Recent Submissions

  • Testimony on SJR 38 "The Cremo Plan"

    Goldsmith, Scott (Institute of Social and Economic Research, University of Alaska., 1994)
    This document was submitted as testimony to the Alaska Senate State Affairs Committee by Professor Scott Goldsmith on January 28, 1994. The Cremo proposal would establish, by constitutional amendment, a system under which all natural resource revenues would be deposited into the Alaska Permanent Fund and each year a fixed percentage of the fund assets, equal to the long run average real return on the Fund would be withdrawn for appropriation by the legislature. Based upon the analysis provided by Mr. Cremo, the amount available for appropriation (income budget) would be $3.079 billion in 1996, the first year of the transition phase, and $2.860 billion in 2005, the last year of the transition phase. In evaluating this plan the potential risks and costs should be identified and the plan should be compared to alternative methods of addressing the problems targeted in the plan. In this testimony, the potential problems and alternative policies are discussed, particularly specific problems associated with dependence on oil revenues.
  • What Do Alaskan's with Disabilities Need?

    Hanna, Virgene (Institute of Social and Economic Research, University of Alaska., 1991)
    More than 20,000 Alaskas - 4 percent of the state population- are disabled and live outside institutions. Most of them of getting medical care, but many lack special equipment, information, and other help they need. These are among the findings of a recent ISER survey of more than 4300 Alaska households. It is the first survey of its kind in the nation to determine how many disabled persons live on their own and what they need to continue living independently.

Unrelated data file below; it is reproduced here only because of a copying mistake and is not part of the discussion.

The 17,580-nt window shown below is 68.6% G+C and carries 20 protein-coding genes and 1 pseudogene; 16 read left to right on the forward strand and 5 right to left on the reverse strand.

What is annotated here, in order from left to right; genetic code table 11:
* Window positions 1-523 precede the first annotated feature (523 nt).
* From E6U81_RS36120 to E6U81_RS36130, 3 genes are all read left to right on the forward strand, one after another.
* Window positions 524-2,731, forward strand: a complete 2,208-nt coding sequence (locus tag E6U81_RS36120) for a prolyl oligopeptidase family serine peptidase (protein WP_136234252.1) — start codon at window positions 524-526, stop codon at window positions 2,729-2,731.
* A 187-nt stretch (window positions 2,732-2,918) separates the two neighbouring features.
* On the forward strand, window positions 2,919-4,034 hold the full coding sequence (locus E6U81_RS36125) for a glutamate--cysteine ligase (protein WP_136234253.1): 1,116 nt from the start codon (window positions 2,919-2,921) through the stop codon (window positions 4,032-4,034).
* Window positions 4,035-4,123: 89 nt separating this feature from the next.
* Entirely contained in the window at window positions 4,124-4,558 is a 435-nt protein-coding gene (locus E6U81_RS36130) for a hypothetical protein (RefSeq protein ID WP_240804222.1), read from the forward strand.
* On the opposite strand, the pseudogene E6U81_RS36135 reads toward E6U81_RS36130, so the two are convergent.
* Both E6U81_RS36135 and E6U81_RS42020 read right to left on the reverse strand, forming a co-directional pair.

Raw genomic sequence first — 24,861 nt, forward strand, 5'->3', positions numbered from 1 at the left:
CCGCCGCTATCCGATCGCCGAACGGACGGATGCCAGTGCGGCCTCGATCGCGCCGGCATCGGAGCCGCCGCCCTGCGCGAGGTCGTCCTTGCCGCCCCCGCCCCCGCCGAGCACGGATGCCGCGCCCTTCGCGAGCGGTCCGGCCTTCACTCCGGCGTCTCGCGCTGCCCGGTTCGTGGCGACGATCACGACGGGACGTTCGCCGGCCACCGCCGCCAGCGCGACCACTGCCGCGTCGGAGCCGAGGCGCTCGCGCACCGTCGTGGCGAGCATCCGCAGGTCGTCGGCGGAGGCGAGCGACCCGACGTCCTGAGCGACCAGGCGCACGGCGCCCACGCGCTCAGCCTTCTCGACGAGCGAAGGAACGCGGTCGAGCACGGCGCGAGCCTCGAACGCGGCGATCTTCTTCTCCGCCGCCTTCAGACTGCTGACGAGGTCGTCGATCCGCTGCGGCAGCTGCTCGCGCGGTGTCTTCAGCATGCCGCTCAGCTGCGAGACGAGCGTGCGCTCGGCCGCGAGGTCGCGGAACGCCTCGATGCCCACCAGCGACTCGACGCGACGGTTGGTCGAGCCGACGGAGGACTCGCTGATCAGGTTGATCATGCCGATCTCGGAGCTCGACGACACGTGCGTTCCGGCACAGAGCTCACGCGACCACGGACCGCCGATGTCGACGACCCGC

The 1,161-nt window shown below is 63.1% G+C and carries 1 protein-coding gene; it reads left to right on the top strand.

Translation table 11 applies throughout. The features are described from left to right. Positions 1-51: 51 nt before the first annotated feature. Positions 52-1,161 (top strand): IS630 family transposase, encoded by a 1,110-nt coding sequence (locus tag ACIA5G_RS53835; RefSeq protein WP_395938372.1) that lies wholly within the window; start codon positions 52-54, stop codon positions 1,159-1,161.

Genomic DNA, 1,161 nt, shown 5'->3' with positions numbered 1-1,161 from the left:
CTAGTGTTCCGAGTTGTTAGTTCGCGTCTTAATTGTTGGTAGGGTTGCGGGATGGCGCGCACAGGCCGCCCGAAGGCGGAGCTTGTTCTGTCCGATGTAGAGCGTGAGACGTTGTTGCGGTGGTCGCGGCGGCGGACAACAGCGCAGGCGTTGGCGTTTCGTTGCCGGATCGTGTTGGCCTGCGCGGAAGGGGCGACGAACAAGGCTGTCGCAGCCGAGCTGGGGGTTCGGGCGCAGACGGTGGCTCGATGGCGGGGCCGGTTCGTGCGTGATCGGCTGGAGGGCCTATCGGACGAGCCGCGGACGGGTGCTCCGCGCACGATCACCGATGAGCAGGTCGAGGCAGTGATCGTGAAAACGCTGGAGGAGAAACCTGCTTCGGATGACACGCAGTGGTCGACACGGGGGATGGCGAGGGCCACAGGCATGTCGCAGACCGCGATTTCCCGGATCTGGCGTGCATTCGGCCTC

• Historical Sketch of Elections for Local Control of Alcohol in Alaska Communities

    Hull, Teresa; Berman, Matthew (Institute of Social and Economic Research, University of Alaska., 1999)
    This document provides tabulated information about elections in Alaska which had an option for Local Option Control of Alcoholic Beverages.
  • Gulf of Alaska Coastal Communities: An Overview

    Hull, Teresa; Larson, Eric (Institute of Social and Economic Research, University of Alaska., 1999)
    The Gulf of Alaska Coastal Communities Coalition is helping Gulf Coast communities find ways to promote development and preserve lifestyles. To assist the Coalition, researchers at the Institute of Social and Economic Research have gathered and organized information for a selection of Gulf Coast communities. The information provides a basis for community residents, the Coalition, Native corporations, regulatory agencies, and others to make decisions about development in these communities. This report summarizes the assembled data and identifies patterns, trends, and significant exceptions in the data. The next section of this report (Part II) provides a broad overview of the entire Gulf Coast. Part III looks in more detail at each region. Part IV contains extensive tables with detailed information for each community. Throughout this report, the footnotes at the bottom of the pages refer to the tables in Part IV with more detailed information.
  • Timber Harvest and Wood Products Manufacture in Alaska - 1995 and 1996 Update

    Hull, Teresa; Hill, Alexandra (Institute of Social and Economic Research, University of Alaska., 1997)
    This report provides information about the timber and wood products industry gathered from a variety of sources. It includes data for the entire state and for three regions within the state, and brings together previously available data on timber harvests and wood products exports, as well as new data derived from information ISER collected in surveys of loggers and wood processors. We hope the data will be useful for both public and private planning efforts, as well as informed policy debate over timber management and development of the forest products industry.
  • Simple Fiscal Outlook Model for Rural Alaska Communities

    Colt, Steve (Institute of Social and Economic Research, University of Alaska., 1999)